Why the president's new immigration scheme won't work

December 02, 2005|By CLARENCE PAGE

WASHINGTON -- On the day before President Bush launched his new border security and guest-worker proposal, he was almost upstaged by a timely and telling U.S. Border Patrol complaint: The labels on their uniforms read "Made in Mexico."

It's "embarrassing" to wear a uniform made in Mexico while protecting the country's border with Mexico, T. J. Bonner, president of the border cops' union, told the Associated Press.

It's also symbolic of the real world with which Mr. Bush must reckon. Borders, artifacts of the political world, crumble these days before the relentless pressures of the money world. The president, a businessman who happens to occupy the world's most powerful political office, has come up with an immigration plan that tries to satisfy both worlds - and fails.

For one thing, his plan is not new. It is the same temporary guest-worker program he unveiled in January 2004. It has only been repackaged with more emphasis on border security, much less on the guest-worker plan, which sounds to many in Mr. Bush's own conservative base like an amnesty similar to others passed since the 1980s. To critics, amnesties only reward lawbreakers.

Mr. Bush is merely trying to calm and take control over the rising political storm that he helped to generate around immigration, an issue that has erupted in anti-immigrant backlash as volunteer "Minutemen" have stirred up publicity with their makeshift border patrols.

Immigration divides Mr. Bush's conservative base more deeply than any issue since Harriet Miers' doomed Supreme Court nomination. His border security/guest-worker scheme could easily meet that same unhappy end. Some of his most outspoken fellow conservatives are calling for a range of anti-immigrant measures. Some proposals are as radical as a wall along the entire 2,000-mile Mexican border, using military forces to patrol the border and creating a volunteer marshal program to help patrols.

One bill sponsored by Rep. Nathan Deal, a Georgia Republican, would go so far as to end this nation's time-honored practice of granting automatic citizenship to children born here to undocumented immigrants. Mr. Deal's suggestion is sad, unnecessary and, I am confident, far outside the mainstream of how fair-minded Americans really feel about immigration.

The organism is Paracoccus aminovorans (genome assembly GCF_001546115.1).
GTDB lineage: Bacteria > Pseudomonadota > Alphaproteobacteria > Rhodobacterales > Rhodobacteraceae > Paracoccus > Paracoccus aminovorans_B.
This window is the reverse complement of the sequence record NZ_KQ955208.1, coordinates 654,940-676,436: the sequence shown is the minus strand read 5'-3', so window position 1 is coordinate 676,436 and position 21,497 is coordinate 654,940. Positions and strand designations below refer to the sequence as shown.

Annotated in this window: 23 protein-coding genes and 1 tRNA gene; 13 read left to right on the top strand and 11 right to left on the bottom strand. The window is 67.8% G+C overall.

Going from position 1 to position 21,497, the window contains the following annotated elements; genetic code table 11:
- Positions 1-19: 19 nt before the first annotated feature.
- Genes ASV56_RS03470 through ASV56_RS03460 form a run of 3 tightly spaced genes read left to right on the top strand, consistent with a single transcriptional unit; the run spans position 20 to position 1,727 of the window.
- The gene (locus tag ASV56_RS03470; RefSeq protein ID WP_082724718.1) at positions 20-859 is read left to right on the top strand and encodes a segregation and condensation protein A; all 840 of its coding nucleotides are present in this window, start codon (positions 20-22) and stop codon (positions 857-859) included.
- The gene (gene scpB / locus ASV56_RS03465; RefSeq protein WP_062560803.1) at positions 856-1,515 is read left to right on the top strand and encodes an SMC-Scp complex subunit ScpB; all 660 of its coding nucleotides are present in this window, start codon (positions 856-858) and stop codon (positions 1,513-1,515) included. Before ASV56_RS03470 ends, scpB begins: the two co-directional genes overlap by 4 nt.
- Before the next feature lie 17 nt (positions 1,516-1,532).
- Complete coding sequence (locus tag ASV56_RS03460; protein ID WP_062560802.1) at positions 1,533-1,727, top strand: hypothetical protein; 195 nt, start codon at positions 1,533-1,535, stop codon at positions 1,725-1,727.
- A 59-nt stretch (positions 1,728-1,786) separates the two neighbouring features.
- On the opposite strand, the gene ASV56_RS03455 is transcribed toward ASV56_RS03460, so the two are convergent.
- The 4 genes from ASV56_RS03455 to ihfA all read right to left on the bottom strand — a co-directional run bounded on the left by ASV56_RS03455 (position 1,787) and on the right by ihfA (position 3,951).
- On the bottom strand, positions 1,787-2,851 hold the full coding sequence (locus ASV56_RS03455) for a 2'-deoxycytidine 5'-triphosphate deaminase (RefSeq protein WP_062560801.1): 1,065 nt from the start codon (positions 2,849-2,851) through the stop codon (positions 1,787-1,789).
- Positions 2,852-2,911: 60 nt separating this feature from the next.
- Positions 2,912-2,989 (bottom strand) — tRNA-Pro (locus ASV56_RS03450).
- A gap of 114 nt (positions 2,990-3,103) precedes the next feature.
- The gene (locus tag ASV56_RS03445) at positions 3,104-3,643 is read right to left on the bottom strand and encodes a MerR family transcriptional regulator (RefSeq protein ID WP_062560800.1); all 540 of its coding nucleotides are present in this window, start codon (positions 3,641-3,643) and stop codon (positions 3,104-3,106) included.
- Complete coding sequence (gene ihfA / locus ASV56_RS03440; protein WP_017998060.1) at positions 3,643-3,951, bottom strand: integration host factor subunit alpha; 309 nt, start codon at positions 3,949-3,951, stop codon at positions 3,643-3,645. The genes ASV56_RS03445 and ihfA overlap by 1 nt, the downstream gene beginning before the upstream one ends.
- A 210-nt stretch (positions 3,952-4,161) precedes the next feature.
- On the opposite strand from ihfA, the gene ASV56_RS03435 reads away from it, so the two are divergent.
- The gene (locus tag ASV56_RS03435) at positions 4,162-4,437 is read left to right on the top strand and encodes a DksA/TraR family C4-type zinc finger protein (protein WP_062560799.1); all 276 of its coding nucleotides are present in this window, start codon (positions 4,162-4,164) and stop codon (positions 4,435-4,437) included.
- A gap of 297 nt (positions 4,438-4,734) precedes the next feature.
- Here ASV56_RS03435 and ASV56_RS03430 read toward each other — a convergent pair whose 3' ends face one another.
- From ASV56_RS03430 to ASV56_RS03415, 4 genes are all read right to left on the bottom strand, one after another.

A Fox News/Opinion Dynamics survey in April found that 67 percent of respondents favored using the military to guard the Mexican border, but 62 percent favored allowing undocumented immigrants working in the United States to apply for legal temporary-worker status.

That's what Mr. Bush wants, although he cautions that it is not another amnesty. But one wonders: If his guest-worker plan is not offering amnesty, what does?

The program would allow immigrants now illegally in the United States to obtain legal status for three years with the possibility of another three-year extension if they have a job and their employer vouches for them. The workers would be required to go home after their time is up, but the president has been vague about what is to be done about those who decide they don't want to go back.

What's missing is a serious crackdown on the biggest magnet that draws illegal immigrants: jobs. Employers and consumers love cheap labor, as long as it is not competing directly for their jobs. Mr. Bush shows no desire to get in the way of that cozy relationship.

We don't need tougher penalties for employers who knowingly hire illegals; we only need to enforce the tough penalties that already have been legislated. Instead, employer sanctions have been so poorly enforced that prosecutions of employers have plummeted in recent decades. When the law lacks teeth, it is ignored.

The result has been a make-believe immigration policy: The president pretends that undocumented workers will police themselves, and the rest of us pretend to believe him.

We need something more sensible. America thrives on immigration. It is part of our national character. But we also need some semblance of order - and fairness.

Clarence Page a columnist for the Chicago Tribune. His column appears Tuesdays and Fridays in The Sun. His e-mail is cptime@aol.com.

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